Method: Interviews were conducted with 12 patients with severe HF (New York Heart Association class III–IV) and included in the research project of Palliative advanced home caRE and heart FailurE caRe (PREFER). Qualitative content analysis was used for data analysis.

Results: Two themes and a total of five categories were identified. The first theme was feeling secure and safe through receiving care at home with the categories: having access to readily available care at home, being followed up continuously and having trust in the team members’ ability to help. The second theme was being acknowledged as both a person and a patient, with the following two categories: being met as a person, participating in decisions about one’s care and receiving help for symptoms of both HF and comorbidities.

Conclusions: Person-centred integrated HF and palliative care provides a secure environment and holistic care for patients with severe HF. This approach is a way to improve the care management in this population.

Full reference: Talabani, N. et al. (2017) Patients’ experiences of person-centred integrated heart failure care and palliative care at home: an interview study. BMJ Supportive & Palliative Care. Published Online First: 7th July 2017.

Integrating chaplaincy into healthcare

Spiritual care can be an important source of support for patients dealing with chronic or terminal illnesses, and it is a key component of palliative care | BMJ Supportive & Palliative Care

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Studies have shown that patients would like more frequent discussions on religion and spirituality (R/S) while in the hospital, but many patients do not have the chance to do so. One way to ensure that R/S is addressed during a hospital stay is via chaplain referrals. One study showed that chaplain visits are associated with increased patient satisfaction, and patients more often endorsed that staff met their emotional and spiritual needs, although research shows differences among professionals in chaplaincy referral rates; nurses have been shown to have higher likelihood of referring than physicians and social workers (SWs).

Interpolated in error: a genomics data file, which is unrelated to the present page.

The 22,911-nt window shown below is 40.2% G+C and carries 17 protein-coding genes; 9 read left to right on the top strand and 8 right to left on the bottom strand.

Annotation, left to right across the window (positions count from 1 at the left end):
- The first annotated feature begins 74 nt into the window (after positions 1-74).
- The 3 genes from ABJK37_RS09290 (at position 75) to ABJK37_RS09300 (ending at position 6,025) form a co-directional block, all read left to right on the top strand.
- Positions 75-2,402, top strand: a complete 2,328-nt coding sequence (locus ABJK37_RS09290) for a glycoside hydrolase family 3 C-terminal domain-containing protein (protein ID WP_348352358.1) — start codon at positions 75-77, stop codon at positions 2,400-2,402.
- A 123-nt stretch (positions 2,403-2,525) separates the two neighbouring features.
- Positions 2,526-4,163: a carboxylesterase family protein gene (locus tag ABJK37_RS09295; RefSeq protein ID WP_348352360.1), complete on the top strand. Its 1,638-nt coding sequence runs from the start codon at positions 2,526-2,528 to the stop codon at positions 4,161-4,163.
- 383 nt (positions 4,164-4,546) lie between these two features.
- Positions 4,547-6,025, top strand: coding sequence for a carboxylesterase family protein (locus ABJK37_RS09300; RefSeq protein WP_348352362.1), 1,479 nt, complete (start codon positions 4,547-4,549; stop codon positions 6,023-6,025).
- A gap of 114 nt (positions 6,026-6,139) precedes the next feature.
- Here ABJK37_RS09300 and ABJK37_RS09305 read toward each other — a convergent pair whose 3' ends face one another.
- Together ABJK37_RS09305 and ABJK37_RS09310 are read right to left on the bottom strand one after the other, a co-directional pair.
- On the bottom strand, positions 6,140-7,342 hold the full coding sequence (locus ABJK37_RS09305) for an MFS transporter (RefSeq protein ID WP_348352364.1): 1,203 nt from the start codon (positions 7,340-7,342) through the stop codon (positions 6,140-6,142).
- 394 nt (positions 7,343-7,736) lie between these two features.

With the advent of the electronic health record (EHR), we felt it was important to explore whether or not healthcare professionals (HCPs) are interested in technology for requesting chaplains, and therefore improve access to spiritual care for patients. In fact, some initial research shows potential benefits of using electronic means to better identify and target patients in need of a chaplain visit, and one innovative palliative care service using pagers for referrals was reported as highly valuable by nurses to patients and the clinical team.

Here, we report results from a quality improvement (QI) project aimed at improving chaplaincy referrals, and therefore spiritual care, at a major academic centre in New York City, with a focus on gauging interest in technology-driven means for chaplain referrals.

Full reference: Rhee, J.Y. et al. (2017) Integrating chaplaincy into healthcare: a survey shows providers are interested in technology-based options. BMJ Supportive & Palliative Care. Published Online First: 7th July 2017.